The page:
Unfortunately, Lachlan, there is no easy time to end these emergency payments. As you said, since last year and the beginning of this year, the former government and all the state governments, because they are signatories to this plan or were signatories, have budgeted and decided that they would end on June 30.
And the really difficult position that we find ourselves in is that we cannot continue to borrow money to finance our emergency payments. I know it’s difficult. I know this is going to have an impact on people and I deeply regret it.
But really, whenever you withdraw emergency payments like this, it will have an impact. And we’re facing a trillion dollars in debt and truly staggering deficits as far as the eye can see, we can’t keep funding these emergency payments indefinitely.
OK. And are you also concerned about what we’re seeing in the aged care system, particularly what we reported earlier, what’s happening in Victoria right now with COVID that seems to be spreading through the system again elderly care?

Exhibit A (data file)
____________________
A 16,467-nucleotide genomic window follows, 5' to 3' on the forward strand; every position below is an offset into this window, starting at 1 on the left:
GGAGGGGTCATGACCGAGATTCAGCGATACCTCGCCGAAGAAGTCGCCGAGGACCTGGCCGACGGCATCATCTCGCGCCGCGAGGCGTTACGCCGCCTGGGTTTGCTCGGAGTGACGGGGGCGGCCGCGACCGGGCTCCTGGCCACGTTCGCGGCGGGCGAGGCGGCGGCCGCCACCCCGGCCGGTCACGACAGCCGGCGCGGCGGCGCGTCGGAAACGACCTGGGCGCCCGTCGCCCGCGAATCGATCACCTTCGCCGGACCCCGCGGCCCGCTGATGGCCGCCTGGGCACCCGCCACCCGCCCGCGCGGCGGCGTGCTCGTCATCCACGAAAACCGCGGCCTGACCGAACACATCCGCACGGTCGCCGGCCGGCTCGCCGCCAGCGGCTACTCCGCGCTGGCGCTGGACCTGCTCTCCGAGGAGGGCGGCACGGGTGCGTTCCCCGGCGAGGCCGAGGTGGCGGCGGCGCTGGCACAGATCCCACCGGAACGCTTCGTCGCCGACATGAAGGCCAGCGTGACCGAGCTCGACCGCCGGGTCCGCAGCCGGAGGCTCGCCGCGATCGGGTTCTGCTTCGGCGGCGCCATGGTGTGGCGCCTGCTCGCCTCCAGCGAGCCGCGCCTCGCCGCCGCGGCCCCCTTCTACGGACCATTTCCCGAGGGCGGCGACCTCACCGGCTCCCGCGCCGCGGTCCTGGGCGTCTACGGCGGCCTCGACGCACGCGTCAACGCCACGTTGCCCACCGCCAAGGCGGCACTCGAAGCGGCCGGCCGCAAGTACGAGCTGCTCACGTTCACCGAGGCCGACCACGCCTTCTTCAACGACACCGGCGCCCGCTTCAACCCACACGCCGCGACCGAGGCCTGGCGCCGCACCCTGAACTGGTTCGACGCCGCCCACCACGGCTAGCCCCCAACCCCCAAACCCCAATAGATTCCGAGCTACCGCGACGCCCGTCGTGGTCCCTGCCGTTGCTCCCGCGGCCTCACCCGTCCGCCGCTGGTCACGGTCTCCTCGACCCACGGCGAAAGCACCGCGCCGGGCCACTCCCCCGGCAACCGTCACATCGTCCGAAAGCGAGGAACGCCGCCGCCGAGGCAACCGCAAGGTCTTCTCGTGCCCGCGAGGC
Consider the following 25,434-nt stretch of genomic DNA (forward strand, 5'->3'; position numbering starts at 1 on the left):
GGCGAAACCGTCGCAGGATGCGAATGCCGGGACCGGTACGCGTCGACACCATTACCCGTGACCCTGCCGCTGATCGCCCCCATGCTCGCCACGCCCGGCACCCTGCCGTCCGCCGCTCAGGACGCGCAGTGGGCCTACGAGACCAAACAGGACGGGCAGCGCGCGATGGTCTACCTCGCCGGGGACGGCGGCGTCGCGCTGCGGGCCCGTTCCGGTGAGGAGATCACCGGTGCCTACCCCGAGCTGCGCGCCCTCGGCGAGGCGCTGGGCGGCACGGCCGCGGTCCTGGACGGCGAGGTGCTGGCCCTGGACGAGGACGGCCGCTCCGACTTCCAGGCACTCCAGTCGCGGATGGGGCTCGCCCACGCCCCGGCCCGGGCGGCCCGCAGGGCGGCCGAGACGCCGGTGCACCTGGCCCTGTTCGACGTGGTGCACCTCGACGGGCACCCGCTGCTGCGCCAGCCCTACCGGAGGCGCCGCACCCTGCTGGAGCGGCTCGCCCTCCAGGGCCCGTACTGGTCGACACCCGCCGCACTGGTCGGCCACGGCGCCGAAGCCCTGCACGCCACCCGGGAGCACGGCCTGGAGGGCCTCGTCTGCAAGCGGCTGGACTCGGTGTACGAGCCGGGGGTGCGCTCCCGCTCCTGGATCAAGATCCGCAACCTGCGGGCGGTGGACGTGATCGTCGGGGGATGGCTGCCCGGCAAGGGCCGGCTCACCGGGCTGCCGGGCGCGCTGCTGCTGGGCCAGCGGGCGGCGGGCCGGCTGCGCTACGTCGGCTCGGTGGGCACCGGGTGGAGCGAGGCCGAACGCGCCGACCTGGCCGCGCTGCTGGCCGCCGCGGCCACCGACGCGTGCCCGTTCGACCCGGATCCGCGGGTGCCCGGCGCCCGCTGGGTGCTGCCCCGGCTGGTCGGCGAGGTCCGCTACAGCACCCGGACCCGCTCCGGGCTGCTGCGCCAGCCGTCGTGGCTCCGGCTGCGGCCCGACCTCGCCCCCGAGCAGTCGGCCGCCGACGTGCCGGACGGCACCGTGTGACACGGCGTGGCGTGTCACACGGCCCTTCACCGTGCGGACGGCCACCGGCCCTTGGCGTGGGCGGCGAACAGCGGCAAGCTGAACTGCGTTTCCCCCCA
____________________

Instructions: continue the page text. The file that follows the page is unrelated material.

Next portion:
Frankly, too often and tragically, during this pandemic, the effort in eldercare has been too little, too late. And I am absolutely determined to do everything we can to protect the most vulnerable people in our community.
We know they are elderly residents, people who, you know, have worked hard, paid their taxes, raised their families for so many decades. They deserve our greatest efforts.
Over the past few weeks, when I was the new Minister of Health, I really pushed my department to ensure that we did better by getting the fourth dose of the vaccine to aged care facilities.